Of course the introduction of things like "liberation theology" makes it all the more confusing, because it completely mixes theology and politics and reinforces some of the above ways thinking.

    Dgm's mistake (besides emotional reasoning) is assuming that all Christians think and behave like this. There are entire communities of Christians who are not like this at all. In fact, there are groups such as the Amish and Mennonites who are anything but left

    After my own crisis, my horizons broadened way beyond the narrow fundamentalism I was raised in, and I discovered that Christianity is a much bigger tent. Rather than rejecting Christianity over politics, I reevaluated my politics (actually my reevaluation of politics had begun even before my "crisis," but it was only confirmed and reinforced after my horizons broadened).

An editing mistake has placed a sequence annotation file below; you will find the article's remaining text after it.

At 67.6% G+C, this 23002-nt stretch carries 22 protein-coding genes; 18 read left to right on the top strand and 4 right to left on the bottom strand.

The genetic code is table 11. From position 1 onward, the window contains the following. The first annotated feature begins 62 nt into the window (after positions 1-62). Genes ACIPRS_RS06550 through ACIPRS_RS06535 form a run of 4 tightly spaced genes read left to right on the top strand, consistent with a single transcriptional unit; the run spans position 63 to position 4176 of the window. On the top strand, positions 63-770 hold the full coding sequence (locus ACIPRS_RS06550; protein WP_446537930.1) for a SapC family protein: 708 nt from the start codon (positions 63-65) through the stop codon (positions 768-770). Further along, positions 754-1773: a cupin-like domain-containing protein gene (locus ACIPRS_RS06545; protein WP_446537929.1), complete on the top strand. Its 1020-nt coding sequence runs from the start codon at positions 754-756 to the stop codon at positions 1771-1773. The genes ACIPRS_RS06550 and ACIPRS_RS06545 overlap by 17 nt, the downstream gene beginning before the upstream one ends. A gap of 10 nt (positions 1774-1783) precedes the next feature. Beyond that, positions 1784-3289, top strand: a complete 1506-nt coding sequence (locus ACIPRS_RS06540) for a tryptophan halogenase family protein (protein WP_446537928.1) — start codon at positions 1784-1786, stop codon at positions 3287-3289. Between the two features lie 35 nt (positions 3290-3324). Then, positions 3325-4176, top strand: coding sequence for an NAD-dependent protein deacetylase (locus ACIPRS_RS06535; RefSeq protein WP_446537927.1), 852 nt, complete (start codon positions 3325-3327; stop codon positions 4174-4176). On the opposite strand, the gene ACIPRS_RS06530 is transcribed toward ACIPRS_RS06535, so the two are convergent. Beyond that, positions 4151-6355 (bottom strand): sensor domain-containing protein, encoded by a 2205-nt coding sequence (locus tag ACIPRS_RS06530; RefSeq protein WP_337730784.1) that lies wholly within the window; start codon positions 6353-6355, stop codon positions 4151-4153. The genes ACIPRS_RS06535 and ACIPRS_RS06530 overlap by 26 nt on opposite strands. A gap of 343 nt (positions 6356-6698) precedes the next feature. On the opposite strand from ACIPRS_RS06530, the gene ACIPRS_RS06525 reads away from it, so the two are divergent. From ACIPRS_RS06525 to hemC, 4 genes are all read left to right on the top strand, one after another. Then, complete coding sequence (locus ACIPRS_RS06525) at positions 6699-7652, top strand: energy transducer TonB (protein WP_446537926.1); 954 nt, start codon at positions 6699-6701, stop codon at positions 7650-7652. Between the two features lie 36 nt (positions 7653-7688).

Although I still agree with much of the political philosophy behind what drives conservatives--free market, individual liberties, representative republican democracy, etc.--I reject some aspects of contemporary "conservatism" such as the elevation of consumerism to near-religious status, and the deep seated suspicion of attempts at environmental responsibility. Modern "conservatism" with its emphasis on "greed is good," sometimes runs completely counter to Biblical teaching and begins to sound more like Ayn Rand-style Objectivism in some cases.

    I now qualify the identification of my political views as "Crunchy Conservative" or "Right-leaning Independent."

    Sorry for the long comment post. This aroused thoughts that have been swirling in my head for a long time, waiting for a chance to come out. There's more where it came from.

    By the way, for anyone looking for an example of someone who is theologically conservative but politically liberal, look no further than Victor Reppert's blog.

  3. Sorry, Just realized I left this paragraph hanging in mid-air:

    "Dgm's mistake... In fact, there are groups such as the Amish and Mennonites who are anything but left"

    What I meant to say is that Amish and Mennonites are anything but left-wing, but hold to things that "conservatives" might associate with the left, such as pacifism.